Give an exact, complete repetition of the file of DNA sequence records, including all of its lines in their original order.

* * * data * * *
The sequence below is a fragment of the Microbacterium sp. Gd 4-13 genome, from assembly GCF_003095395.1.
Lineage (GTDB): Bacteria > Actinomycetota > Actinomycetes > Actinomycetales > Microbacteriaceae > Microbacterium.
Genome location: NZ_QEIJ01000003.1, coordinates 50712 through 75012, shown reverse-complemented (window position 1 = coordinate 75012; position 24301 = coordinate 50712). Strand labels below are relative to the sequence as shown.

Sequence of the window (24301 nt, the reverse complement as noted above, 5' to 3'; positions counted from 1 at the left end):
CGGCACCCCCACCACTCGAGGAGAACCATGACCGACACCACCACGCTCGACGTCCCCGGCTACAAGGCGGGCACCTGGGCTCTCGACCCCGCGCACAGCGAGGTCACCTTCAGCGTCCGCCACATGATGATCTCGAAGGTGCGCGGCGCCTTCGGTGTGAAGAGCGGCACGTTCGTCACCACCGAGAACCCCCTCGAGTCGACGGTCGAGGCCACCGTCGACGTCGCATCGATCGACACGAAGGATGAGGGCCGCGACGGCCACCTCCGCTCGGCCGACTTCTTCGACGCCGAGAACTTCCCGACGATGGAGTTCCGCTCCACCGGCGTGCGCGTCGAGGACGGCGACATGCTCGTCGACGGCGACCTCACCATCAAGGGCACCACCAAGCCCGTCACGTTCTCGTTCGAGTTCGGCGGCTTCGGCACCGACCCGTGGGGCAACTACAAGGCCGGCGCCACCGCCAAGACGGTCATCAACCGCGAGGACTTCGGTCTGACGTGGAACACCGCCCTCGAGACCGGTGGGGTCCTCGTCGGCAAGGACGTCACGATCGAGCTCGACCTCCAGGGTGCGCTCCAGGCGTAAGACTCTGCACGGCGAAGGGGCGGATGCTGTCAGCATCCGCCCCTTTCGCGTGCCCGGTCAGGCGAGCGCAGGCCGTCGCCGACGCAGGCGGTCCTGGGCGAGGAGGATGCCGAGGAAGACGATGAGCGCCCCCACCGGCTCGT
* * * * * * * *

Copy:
The sequence below is a fragment of the Microbacterium sp. Gd 4-13 genome, from assembly GCF_003095395.1.
Lineage (GTDB): Bacteria > Actinomycetota > Actinomycetes > Actinomycetales > Microbacteriaceae > Microbacterium.
Genome location: NZ_QEIJ01000003.1, coordinates 50712 through 75012, shown reverse-complemented (window position 1 = coordinate 75012; position 24301 = coordinate 50712). Strand labels below are relative to the sequence as shown.

Sequence of the window (24301 nt, the reverse complement as noted above, 5' to 3'; positions counted from 1 at the left end):
CGGCACCCCCACCACTCGAGGAGAACCATGACCGACACCACCACGCTCGACGTCCCCGGCTACAAGGCGGGCACCTGGGCTCTCGACCCCGCGCACAGCGAGGTCACCTTCAGCGTCCGCCACATGATGATCTCGAAGGTGCGCGGCGCCTTCGGTGTGAAGAGCGGCACGTTCGTCACCACCGAGAACCCCCTCGAGTCGACGGTCGAGGCCACCGTCGACGTCGCATCGATCGACACGAAGGATGAGGGCCGCGACGGCCACCTCCGCTCGGCCGACTTCTTCGACGCCGAGAACTTCCCGACGATGGAGTTCCGCTCCACCGGCGTGCGCGTCGAGGACGGCGACATGCTCGTCGACGGCGACCTCACCATCAAGGGCACCACCAAGCCCGTCACGTTCTCGTTCGAGTTCGGCGGCTTCGGCACCGACCCGTGGGGCAACTACAAGGCCGGCGCCACCGCCAAGACGGTCATCAACCGCGAGGACTTCGGTCTGACGTGGAACACCGCCCTCGAGACCGGTGGGGTCCTCGTCGGCAAGGACGTCACGATCGAGCTCGACCTCCAGGGTGCGCTCCAGGCGTAAGACTCTGCACGGCGAAGGGGCGGATGCTGTCAGCATCCGCCCCTTTCGCGTGCCCGGTCAGGCGAGCGCAGGCCGTCGCCGACGCAGGCGGTCCTGGGCGAGGAGGATGCCGAGGAAGACGATGAGCGCCCCCACCGGCTCGT